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Italy's oldest man has died at the age of 111

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Italy's oldest man has died at the age of 111
Cagliari in Sardinia, home to Valerio Piroddi and a surprising number of other supercentenarians. Photo: Giorgio Michele/Flickr
09:48 CEST+02:00
Italy's oldest living man has died at the age of 111, according to local media reports on Tuesday.

Valerio Piroddi, known to friends as Tziu (Uncle) Mundiccu and referred to by Italian media as 'the grandfather of Italy', lived in Cagliari, Sardinia - the Italian island which has long intrigued scientists due to the impressive longevity of its residents.

He passed away peacefully on Monday evening, a report in regional paper La Nuova Sardegna said.

Pictured: Piroddi receives a plaque of recognition on his 111st birthday.

Roberto Pili, President of the Global Community of Longevity which has followed Piroddi for some years, said that the 111-year-old had passed away peacefully after a "happy existence".

The Sardinian worked as a farmer until the age of 85, and had a typical Mediterranean diet with plenty of fresh fruit and vegetables along with cheese and red wine. He also had a sweet tooth and a particular fondness for gelato, and indulged in plenty of treats on his 111th birthday last November, as The Local reported at the time.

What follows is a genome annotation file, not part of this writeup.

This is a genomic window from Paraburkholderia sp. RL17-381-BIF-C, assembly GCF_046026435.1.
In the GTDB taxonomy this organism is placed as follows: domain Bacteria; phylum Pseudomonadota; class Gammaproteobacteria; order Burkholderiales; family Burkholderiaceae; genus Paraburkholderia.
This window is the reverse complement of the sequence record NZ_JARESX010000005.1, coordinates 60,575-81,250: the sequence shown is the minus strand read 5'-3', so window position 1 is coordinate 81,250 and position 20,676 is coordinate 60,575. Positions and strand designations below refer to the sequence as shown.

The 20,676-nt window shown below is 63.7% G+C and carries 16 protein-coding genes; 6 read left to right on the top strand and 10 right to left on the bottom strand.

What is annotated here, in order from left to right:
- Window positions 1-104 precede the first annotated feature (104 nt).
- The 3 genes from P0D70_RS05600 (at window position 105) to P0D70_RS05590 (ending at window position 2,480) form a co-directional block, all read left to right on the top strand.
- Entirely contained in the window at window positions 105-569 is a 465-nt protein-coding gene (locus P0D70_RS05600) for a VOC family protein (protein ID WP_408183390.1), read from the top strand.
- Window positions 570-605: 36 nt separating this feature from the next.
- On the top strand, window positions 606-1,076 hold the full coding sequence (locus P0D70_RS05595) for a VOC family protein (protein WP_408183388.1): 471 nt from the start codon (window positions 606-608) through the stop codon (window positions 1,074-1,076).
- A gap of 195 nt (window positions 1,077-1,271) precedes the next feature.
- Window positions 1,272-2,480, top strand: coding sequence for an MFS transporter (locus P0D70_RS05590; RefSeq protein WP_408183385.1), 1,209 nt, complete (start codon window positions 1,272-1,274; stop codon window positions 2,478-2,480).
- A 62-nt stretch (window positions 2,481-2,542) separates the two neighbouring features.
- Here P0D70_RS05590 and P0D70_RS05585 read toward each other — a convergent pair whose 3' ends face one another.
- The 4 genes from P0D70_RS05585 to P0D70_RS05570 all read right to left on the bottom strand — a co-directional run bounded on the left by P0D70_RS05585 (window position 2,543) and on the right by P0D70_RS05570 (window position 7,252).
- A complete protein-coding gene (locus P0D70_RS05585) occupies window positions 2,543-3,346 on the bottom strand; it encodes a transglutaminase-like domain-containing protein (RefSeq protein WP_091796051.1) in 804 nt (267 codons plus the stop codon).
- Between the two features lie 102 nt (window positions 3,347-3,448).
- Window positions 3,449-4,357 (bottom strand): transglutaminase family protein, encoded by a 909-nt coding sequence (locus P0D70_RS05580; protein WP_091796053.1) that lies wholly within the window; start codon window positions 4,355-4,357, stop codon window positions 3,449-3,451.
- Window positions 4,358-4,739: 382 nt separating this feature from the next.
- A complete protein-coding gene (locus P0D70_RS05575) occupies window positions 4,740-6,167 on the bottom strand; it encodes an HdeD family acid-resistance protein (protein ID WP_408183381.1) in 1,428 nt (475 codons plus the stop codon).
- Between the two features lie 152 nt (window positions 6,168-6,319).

He spent that day celebrating with family - including grandchildren and great-grandchildren - and was presented with a plaque of recognition. 

Pili said at the time that the Sardinian was "a true phenomenon, with a biological age of at least 20 years less than his true age".

In Sardinia's rural communities, a high proportion of residents can expect to live beyond 100 - a phenomenon that has intrigued scientists for years. Studies are regularly carried out to try to discover the Mediterranean secret, and last year, a UK firm bought genetic data of over 12,000 Sardinians in an attempt to uncover just why they live so long.

Scientists have suggested that factors ranging from antioxidants in traditional Italian food to strong ties in Italy's smaller communities could be the reason behind the trend.

READ ALSO: Cheese, wine and family: The Italian way to live beyond 100

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